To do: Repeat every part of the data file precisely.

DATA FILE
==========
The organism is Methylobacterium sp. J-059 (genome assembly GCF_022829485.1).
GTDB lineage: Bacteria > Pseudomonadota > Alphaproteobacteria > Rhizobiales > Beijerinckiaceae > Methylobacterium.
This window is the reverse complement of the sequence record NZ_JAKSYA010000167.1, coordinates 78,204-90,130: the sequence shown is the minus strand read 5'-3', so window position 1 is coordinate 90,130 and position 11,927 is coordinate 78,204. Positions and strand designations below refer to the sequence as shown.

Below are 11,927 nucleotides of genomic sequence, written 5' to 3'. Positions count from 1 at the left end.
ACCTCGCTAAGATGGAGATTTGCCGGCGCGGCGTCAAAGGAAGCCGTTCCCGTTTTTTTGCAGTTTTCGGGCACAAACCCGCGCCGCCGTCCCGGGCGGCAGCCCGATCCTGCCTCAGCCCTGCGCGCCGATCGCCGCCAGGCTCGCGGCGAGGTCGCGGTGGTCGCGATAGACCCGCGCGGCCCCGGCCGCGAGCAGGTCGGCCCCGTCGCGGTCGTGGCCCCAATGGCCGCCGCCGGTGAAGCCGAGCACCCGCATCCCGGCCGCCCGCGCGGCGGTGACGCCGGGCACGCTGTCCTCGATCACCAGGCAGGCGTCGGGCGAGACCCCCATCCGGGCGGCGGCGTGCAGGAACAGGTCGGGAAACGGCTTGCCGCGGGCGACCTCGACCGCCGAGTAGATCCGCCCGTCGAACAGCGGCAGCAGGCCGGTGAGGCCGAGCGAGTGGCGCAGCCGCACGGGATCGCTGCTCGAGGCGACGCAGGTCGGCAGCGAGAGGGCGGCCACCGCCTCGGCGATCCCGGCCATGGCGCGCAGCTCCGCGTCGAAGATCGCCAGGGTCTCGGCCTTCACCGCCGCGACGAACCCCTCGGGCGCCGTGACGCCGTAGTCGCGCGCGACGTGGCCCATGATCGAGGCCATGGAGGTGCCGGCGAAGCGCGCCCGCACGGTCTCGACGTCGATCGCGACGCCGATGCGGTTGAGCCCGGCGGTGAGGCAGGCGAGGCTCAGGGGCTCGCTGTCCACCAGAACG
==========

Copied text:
The organism is Methylobacterium sp. J-059 (genome assembly GCF_022829485.1).
GTDB lineage: Bacteria > Pseudomonadota > Alphaproteobacteria > Rhizobiales > Beijerinckiaceae > Methylobacterium.
This window is the reverse complement of the sequence record NZ_JAKSYA010000167.1, coordinates 78,204-90,130: the sequence shown is the minus strand read 5'-3', so window position 1 is coordinate 90,130 and position 11,927 is coordinate 78,204. Positions and strand designations below refer to the sequence as shown.

Below are 11,927 nucleotides of genomic sequence, written 5' to 3'. Positions count from 1 at the left end.
ACCTCGCTAAGATGGAGATTTGCCGGCGCGGCGTCAAAGGAAGCCGTTCCCGTTTTTTTGCAGTTTTCGGGCACAAACCCGCGCCGCCGTCCCGGGCGGCAGCCCGATCCTGCCTCAGCCCTGCGCGCCGATCGCCGCCAGGCTCGCGGCGAGGTCGCGGTGGTCGCGATAGACCCGCGCGGCCCCGGCCGCGAGCAGGTCGGCCCCGTCGCGGTCGTGGCCCCAATGGCCGCCGCCGGTGAAGCCGAGCACCCGCATCCCGGCCGCCCGCGCGGCGGTGACGCCGGGCACGCTGTCCTCGATCACCAGGCAGGCGTCGGGCGAGACCCCCATCCGGGCGGCGGCGTGCAGGAACAGGTCGGGAAACGGCTTGCCGCGGGCGACCTCGACCGCCGAGTAGATCCGCCCGTCGAACAGCGGCAGCAGGCCGGTGAGGCCGAGCGAGTGGCGCAGCCGCACGGGATCGCTGCTCGAGGCGACGCAGGTCGGCAGCGAGAGGGCGGCCACCGCCTCGGCGATCCCGGCCATGGCGCGCAGCTCCGCGTCGAAGATCGCCAGGGTCTCGGCCTTCACCGCCGCGACGAACCCCTCGGGCGCCGTGACGCCGTAGTCGCGCGCGACGTGGCCCATGATCGAGGCCATGGAGGTGCCGGCGAAGCGCGCCCGCACGGTCTCGACGTCGATCGCGACGCCGATGCGGTTGAGCCCGGCGGTGAGGCAGGCGAGGCTCAGGGGCTCGCTGTCCACCAGAACG